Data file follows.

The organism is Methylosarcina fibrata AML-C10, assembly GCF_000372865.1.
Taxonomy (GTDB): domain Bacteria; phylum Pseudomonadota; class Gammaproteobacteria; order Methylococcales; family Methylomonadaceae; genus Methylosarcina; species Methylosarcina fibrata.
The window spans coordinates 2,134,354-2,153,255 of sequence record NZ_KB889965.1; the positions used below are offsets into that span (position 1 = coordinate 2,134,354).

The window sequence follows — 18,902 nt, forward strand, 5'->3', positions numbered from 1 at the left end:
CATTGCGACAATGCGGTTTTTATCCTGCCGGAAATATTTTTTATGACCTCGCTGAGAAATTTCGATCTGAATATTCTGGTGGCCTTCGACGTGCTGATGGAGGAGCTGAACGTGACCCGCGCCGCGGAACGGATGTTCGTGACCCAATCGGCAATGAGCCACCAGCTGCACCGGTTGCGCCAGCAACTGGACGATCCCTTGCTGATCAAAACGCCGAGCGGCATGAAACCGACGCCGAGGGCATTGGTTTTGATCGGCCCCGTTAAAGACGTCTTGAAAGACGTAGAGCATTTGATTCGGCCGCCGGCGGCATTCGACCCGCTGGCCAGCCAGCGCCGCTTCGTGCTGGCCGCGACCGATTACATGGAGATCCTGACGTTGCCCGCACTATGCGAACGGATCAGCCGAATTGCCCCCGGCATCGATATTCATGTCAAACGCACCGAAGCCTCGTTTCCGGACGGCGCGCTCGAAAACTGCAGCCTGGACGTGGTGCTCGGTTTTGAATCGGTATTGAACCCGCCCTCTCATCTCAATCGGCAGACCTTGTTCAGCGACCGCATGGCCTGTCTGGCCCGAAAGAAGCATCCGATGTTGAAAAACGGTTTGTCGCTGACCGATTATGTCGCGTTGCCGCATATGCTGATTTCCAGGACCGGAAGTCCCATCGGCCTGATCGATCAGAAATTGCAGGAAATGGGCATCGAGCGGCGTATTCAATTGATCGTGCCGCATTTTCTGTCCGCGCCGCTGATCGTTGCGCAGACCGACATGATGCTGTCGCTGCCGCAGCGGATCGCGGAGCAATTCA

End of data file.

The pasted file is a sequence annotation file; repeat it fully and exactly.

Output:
The organism is Methylosarcina fibrata AML-C10, assembly GCF_000372865.1.
Taxonomy (GTDB): domain Bacteria; phylum Pseudomonadota; class Gammaproteobacteria; order Methylococcales; family Methylomonadaceae; genus Methylosarcina; species Methylosarcina fibrata.
The window spans coordinates 2,134,354-2,153,255 of sequence record NZ_KB889965.1; the positions used below are offsets into that span (position 1 = coordinate 2,134,354).

The window sequence follows — 18,902 nt, forward strand, 5'->3', positions numbered from 1 at the left end:
CATTGCGACAATGCGGTTTTTATCCTGCCGGAAATATTTTTTATGACCTCGCTGAGAAATTTCGATCTGAATATTCTGGTGGCCTTCGACGTGCTGATGGAGGAGCTGAACGTGACCCGCGCCGCGGAACGGATGTTCGTGACCCAATCGGCAATGAGCCACCAGCTGCACCGGTTGCGCCAGCAACTGGACGATCCCTTGCTGATCAAAACGCCGAGCGGCATGAAACCGACGCCGAGGGCATTGGTTTTGATCGGCCCCGTTAAAGACGTCTTGAAAGACGTAGAGCATTTGATTCGGCCGCCGGCGGCATTCGACCCGCTGGCCAGCCAGCGCCGCTTCGTGCTGGCCGCGACCGATTACATGGAGATCCTGACGTTGCCCGCACTATGCGAACGGATCAGCCGAATTGCCCCCGGCATCGATATTCATGTCAAACGCACCGAAGCCTCGTTTCCGGACGGCGCGCTCGAAAACTGCAGCCTGGACGTGGTGCTCGGTTTTGAATCGGTATTGAACCCGCCCTCTCATCTCAATCGGCAGACCTTGTTCAGCGACCGCATGGCCTGTCTGGCCCGAAAGAAGCATCCGATGTTGAAAAACGGTTTGTCGCTGACCGATTATGTCGCGTTGCCGCATATGCTGATTTCCAGGACCGGAAGTCCCATCGGCCTGATCGATCAGAAATTGCAGGAAATGGGCATCGAGCGGCGTATTCAATTGATCGTGCCGCATTTTCTGTCCGCGCCGCTGATCGTTGCGCAGACCGACATGATGCTGTCGCTGCCGCAGCGGATCGCGGAGCAATTCA